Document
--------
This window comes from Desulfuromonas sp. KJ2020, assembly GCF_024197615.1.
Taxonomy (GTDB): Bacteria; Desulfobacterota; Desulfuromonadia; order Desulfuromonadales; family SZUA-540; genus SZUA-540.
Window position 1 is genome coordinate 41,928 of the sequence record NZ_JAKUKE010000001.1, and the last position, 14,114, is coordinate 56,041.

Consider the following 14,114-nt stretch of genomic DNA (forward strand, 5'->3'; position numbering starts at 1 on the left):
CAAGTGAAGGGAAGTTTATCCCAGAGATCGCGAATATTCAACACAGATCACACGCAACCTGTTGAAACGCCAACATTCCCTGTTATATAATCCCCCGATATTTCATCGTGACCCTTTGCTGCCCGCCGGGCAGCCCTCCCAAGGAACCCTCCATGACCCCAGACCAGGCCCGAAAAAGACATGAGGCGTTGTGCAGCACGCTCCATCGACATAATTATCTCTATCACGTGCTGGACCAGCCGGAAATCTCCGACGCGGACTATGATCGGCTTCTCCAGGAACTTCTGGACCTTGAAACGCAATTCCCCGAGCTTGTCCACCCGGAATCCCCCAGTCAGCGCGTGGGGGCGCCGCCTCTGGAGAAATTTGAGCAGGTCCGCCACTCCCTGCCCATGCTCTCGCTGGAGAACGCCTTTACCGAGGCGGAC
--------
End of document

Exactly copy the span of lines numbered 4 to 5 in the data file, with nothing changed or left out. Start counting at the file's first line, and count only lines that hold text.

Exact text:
Consider the following 14,114-nt stretch of genomic DNA (forward strand, 5'->3'; position numbering starts at 1 on the left):
CAAGTGAAGGGAAGTTTATCCCAGAGATCGCGAATATTCAACACAGATCACACGCAACCTGTTGAAACGCCAACATTCCCTGTTATATAATCCCCCGATATTTCATCGTGACCCTTTGCTGCCCGCCGGGCAGCCCTCCCAAGGAACCCTCCATGACCCCAGACCAGGCCCGAAAAAGACATGAGGCGTTGTGCAGCACGCTCCATCGACATAATTATCTCTATCACGTGCTGGACCAGCCGGAAATCTCCGACGCGGACTATGATCGGCTTCTCCAGGAACTTCTGGACCTTGAAACGCAATTCCCCGAGCTTGTCCACCCGGAATCCCCCAGTCAGCGCGTGGGGGCGCCGCCTCTGGAGAAATTTGAGCAGGTCCGCCACTCCCTGCCCATGCTCTCGCTGGAGAACGCCTTTACCGAGGCGGAC